Judy, I know people have heard infrastructure week for so long, but, listen, this is the time to pay attention, because what we have here right now is not just a once-in-a-generation influx of spending on infrastructure, but perhaps a once-in-a-century type of spending on infrastructure.
And I want to clear up exactly what’s happening. Let’s go through the four different ways that Congress is trying to spend money on infrastructure.
First, the American Rescue Plan, that was that big bill passed in March. That is already in law, $350 billion that states can use for many types of infrastructure.
Next, happening now, water, energy and highway bills. Those are authorization bills. They don’t spend the money yet, but they really get the pipeline moving. And those right now are bipartisan.
In addition to those bills, we are also seeing the return of earmarks. Democrats in the House and the Senate would like to bring back earmarks for the appropriations bills and for some transportation ideas, but for those annual spending bills, so that every member of Congress, for example, could say, I want money for this bridge or this road.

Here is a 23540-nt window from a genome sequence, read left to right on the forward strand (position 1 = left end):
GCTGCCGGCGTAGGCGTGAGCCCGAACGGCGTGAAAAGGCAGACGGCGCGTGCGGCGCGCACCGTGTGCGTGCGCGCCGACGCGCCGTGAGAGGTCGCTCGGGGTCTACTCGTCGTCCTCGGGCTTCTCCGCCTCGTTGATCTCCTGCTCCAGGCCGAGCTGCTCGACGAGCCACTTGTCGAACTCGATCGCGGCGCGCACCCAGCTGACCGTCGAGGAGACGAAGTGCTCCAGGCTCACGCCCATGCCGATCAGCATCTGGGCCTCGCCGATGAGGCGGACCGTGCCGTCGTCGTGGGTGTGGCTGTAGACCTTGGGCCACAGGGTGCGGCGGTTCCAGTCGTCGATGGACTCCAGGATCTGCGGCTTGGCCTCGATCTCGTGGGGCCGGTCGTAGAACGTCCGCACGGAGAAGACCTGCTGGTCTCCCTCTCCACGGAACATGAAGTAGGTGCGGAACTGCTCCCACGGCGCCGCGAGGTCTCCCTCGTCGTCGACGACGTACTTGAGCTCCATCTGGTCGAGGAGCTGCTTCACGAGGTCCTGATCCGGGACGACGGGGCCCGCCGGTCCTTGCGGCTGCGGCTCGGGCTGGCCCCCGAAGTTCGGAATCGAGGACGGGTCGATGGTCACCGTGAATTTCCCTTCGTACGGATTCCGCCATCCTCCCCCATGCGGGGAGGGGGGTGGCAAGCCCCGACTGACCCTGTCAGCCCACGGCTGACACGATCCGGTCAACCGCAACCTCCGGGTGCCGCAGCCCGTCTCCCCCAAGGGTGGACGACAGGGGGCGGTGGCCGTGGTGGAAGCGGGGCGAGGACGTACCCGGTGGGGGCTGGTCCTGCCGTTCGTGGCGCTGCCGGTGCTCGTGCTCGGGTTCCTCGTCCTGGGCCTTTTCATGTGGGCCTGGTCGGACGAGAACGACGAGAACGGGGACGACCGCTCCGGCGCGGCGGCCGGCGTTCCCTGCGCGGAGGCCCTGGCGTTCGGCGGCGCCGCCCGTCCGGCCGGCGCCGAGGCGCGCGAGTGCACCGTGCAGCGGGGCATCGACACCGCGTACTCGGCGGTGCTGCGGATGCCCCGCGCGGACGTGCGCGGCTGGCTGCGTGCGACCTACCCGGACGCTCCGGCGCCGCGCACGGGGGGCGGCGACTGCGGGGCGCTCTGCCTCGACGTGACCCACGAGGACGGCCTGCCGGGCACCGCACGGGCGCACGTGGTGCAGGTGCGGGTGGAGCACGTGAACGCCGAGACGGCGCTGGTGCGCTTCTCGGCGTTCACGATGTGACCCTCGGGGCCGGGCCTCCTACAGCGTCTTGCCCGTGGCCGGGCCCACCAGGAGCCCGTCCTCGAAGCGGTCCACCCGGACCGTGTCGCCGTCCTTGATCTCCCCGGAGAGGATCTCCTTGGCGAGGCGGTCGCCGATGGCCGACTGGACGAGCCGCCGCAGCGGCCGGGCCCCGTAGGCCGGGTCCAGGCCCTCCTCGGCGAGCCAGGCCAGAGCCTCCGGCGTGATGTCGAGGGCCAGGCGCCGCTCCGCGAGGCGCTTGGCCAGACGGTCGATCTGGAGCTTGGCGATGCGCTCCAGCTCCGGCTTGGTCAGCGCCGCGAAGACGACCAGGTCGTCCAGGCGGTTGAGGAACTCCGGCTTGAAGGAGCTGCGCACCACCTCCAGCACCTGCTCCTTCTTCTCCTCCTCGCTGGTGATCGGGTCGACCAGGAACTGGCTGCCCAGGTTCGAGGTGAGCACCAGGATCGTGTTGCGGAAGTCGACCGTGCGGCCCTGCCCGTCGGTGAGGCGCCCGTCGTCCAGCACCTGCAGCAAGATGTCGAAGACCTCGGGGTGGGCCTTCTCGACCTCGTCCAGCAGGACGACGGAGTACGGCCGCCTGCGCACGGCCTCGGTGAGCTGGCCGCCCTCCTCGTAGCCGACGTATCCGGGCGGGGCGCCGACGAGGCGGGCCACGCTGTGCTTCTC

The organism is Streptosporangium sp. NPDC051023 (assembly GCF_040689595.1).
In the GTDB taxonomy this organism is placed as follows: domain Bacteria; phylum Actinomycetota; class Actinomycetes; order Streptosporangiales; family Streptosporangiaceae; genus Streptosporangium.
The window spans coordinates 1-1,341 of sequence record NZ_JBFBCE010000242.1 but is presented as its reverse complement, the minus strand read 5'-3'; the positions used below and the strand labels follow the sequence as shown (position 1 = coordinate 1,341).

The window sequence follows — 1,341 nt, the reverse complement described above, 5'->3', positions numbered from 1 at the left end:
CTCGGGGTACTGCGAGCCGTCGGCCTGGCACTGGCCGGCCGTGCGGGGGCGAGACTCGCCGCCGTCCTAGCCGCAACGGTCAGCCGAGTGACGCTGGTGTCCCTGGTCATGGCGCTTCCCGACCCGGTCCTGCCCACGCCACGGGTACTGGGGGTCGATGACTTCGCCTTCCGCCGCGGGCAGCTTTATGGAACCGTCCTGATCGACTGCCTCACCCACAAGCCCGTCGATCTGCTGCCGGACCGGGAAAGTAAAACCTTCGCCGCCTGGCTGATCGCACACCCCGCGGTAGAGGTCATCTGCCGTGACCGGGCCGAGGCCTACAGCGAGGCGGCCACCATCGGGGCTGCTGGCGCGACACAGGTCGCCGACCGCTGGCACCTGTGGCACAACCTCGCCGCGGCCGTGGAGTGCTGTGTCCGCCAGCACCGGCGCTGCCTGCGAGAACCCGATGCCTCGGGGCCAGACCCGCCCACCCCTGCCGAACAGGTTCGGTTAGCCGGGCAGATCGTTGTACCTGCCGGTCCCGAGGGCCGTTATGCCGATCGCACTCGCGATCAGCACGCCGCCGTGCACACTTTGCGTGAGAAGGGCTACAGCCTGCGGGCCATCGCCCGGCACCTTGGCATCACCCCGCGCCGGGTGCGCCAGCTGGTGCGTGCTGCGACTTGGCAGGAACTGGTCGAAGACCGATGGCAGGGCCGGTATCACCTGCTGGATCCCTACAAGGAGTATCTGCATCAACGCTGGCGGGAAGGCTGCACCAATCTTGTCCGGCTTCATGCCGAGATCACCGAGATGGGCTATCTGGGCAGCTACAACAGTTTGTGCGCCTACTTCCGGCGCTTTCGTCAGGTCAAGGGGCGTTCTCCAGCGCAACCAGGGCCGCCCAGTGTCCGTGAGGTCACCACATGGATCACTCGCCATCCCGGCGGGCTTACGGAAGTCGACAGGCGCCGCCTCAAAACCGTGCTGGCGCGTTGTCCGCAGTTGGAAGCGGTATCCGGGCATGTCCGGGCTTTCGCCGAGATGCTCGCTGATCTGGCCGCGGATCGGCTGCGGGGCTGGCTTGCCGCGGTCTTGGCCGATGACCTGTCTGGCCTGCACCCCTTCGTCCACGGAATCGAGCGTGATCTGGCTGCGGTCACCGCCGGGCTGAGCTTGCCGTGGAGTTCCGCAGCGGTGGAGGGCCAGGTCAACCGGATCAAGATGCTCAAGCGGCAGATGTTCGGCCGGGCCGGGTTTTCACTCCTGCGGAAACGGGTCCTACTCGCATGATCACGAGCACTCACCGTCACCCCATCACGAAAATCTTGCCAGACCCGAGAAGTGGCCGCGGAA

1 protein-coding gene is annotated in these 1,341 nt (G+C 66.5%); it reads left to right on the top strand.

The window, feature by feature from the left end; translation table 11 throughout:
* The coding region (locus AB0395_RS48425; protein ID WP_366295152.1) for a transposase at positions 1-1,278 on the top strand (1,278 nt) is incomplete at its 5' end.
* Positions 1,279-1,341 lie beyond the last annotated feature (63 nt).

And it’s interesting, because the deadline to get those project proposals in for every member of Congress is this week in the House.
And last thing, we know the Biden jobs plan, as you mentioned, that’s expected to be hundreds of billions of dollars just in and of itself.
Judy, talking to congressional offices that are well-managed offices, especially in the House, they are inundated by counties and cities asking them for more information about how they can get this money, how they can request things like earmarks. Again, the deadline for that one, for those requests is this week.